My Adrenals are Sick

Not sure how I'm still standing, since no cortisol can mean death, but thank God for the body's reserve system of adrenaline AKA Epinephrine. Our hormones are extremely sensitive and a slight imbalance can wreck havoc on every organ and system. The body may try to overcompensate by using the 'fight or flight' hormone. Cortisol is mandatory for survival. If you have thyroid disease, please check your adrenal hormones and neurotransmitters too. The thyroid and adrenals work together. Low DHEA is also a sign of adrenal problems. Mine has been low for years. Someone my age should have thriving DHEA. If you have low DHEA, that is a red flag that your adrenals are struggling and may need additional support, such as supplements and lifestyle or diet modifications. 
The worst of my own problems began after having a tremendously stressful career for over 10 years. I've always been a health nut, but I still wasn't exactly treating my adrenals with kindness. I've been trying to 'heal' my adrenals now for a few years, but these latest results hint to more of a permanent cause, such as destruction of the glands. I'm going to the Cleveland Clinic on Feb. 14 to see an Endocrinologist, who specializes in Addison's and other adrenal disorders.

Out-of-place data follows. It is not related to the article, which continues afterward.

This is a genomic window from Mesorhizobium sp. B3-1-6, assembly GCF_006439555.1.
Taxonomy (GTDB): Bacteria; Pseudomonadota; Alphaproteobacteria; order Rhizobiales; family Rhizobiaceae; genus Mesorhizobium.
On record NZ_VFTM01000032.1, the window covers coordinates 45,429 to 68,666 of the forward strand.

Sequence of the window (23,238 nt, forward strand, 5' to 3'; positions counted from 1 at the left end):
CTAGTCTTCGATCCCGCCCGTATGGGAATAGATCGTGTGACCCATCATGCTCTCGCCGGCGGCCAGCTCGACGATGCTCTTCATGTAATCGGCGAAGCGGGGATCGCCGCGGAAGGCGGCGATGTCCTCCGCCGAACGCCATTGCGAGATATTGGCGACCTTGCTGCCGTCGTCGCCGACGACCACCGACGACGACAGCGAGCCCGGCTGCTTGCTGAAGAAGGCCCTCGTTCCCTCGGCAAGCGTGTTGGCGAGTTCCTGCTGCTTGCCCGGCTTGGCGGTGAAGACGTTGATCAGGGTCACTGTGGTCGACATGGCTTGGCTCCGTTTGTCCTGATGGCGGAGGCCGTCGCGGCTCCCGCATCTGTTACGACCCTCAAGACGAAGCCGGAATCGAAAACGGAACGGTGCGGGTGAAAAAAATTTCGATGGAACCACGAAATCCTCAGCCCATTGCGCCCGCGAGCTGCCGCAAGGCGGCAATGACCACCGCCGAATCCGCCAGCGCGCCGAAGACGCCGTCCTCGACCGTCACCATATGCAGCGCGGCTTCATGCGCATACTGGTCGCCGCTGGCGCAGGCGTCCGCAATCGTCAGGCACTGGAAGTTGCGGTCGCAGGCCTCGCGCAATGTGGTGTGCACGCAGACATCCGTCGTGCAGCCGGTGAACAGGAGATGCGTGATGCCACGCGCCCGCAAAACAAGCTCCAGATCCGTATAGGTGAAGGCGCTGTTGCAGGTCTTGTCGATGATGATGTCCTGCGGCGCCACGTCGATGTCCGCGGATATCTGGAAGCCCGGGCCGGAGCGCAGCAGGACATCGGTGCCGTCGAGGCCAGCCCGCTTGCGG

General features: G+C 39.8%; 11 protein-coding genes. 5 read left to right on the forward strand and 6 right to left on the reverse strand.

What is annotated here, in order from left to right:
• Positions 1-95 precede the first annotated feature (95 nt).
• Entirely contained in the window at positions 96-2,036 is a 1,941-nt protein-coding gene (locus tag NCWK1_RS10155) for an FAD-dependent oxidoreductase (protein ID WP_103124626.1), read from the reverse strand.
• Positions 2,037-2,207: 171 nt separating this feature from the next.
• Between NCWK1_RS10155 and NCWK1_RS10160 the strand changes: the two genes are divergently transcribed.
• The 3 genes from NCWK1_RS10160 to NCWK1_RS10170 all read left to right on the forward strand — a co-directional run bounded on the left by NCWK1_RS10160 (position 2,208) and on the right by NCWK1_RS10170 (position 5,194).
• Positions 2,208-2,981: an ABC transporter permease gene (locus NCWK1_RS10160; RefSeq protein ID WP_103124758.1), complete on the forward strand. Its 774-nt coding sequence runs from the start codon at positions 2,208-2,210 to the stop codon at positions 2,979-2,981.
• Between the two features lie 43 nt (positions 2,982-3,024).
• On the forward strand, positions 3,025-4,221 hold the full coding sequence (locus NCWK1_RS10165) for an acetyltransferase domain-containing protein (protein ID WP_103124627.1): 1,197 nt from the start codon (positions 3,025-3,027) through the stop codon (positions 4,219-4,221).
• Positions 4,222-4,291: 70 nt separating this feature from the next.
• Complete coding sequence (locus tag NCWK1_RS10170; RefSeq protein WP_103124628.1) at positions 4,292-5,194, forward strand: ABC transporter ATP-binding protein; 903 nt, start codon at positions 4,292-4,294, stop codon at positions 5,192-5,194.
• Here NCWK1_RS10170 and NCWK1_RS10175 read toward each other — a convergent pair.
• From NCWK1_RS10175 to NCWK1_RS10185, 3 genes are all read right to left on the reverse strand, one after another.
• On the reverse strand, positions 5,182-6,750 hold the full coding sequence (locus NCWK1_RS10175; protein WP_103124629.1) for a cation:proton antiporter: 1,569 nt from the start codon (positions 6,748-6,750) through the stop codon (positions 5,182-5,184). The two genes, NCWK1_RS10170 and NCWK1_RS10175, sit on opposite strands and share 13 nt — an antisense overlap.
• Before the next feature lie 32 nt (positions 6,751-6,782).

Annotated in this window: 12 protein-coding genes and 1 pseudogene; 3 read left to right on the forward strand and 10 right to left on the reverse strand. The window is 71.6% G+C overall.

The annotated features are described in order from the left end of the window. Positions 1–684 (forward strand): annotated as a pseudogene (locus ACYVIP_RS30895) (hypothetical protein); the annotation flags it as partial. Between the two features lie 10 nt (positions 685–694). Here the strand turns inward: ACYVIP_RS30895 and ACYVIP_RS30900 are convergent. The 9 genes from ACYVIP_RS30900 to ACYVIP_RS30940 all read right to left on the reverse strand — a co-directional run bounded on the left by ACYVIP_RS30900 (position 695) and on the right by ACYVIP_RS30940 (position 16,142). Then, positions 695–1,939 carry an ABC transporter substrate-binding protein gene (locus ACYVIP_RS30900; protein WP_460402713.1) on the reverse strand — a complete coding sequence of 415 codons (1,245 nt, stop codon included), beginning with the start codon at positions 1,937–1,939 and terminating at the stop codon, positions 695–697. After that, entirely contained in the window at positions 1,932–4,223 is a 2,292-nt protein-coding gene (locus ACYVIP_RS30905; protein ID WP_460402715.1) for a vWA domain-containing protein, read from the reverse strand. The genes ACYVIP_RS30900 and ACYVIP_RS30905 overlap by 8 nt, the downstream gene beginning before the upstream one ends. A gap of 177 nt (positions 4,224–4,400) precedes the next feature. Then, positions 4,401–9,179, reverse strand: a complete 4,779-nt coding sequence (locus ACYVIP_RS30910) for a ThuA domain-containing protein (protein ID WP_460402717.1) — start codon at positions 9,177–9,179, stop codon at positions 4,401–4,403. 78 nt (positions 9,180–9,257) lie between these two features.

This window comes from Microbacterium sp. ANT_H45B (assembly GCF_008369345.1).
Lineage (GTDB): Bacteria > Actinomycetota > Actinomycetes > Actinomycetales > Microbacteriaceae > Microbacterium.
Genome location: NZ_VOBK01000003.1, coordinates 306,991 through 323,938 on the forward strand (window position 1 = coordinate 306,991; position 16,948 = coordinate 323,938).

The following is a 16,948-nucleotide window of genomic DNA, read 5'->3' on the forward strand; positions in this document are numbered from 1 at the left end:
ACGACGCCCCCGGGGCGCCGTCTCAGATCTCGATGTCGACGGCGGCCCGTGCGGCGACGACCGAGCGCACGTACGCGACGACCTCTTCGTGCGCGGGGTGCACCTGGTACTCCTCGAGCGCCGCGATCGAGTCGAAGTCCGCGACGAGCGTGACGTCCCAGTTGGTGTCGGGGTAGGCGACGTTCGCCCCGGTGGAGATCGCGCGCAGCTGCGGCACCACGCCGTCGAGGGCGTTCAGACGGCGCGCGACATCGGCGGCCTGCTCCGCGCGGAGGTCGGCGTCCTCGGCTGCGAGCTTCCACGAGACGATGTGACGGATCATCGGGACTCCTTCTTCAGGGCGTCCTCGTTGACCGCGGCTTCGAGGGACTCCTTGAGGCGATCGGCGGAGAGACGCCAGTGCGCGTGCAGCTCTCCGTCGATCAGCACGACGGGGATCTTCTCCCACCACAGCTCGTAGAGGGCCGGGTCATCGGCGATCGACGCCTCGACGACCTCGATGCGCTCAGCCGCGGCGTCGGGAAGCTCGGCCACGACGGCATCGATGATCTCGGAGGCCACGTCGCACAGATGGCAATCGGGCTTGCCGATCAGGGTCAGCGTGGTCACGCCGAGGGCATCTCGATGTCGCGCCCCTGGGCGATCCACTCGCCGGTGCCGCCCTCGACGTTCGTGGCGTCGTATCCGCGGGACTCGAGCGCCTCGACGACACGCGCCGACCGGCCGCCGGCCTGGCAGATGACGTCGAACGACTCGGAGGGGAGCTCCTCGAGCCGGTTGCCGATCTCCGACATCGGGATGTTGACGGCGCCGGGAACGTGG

Sometimes I blame myself for the demise of my own health. I don't know if I caused it. It is true that I have multiple autoimmune diseases and scientists aren't exactly sure what triggers the expression of these genes, but stress is a common one that's thrown around, as are environmental and other risk factors. 
If only I had stopped and smelled the roses more, would I still be so sick? Instead, I was more concerned with 'climbing the corporate ladder.' 

Take some time today to love your adrenals.

January is Thyroid Disease Awareness Month

January marks another annual Thyroid Awareness Month. 
I'm going to be posting short bits of information periodically this month about thyroid disease. If you're just researching thyroid disease because you suspect that you or a loved one may have it, I can't recommend the Stop the Thyroid Maddness website enough. It's a place to get quality and in-depth information about the disease, treatment options, how to find a good thyroid doctor, read about patient experience, and so much more information. that you doctor will likely not share with you. 
And now for today's short post-

*Hashimoto's is likely the cause of YOUR hypothyroid.*

Studies show that 90% of people with hypothyroidism are producing antibodies against their thyroids. When these antibodies are present, the diagnosis is Hashimoto's. Hashimoto's is the autoimmune disease that causes the thyroid to become permanently hypo. The disease takes years to fully develop and 'kill' the thyroid. Many undiagnosed patients die of heart disease as a result. 
Hashimoto's causes swings of hyper and hypo thyroid. These swings may be interpreted by doctors and loved ones as 'bipolar' and many patients receive this unfortunately incorrect diagnosis. Stop the Thyroid Madness reported: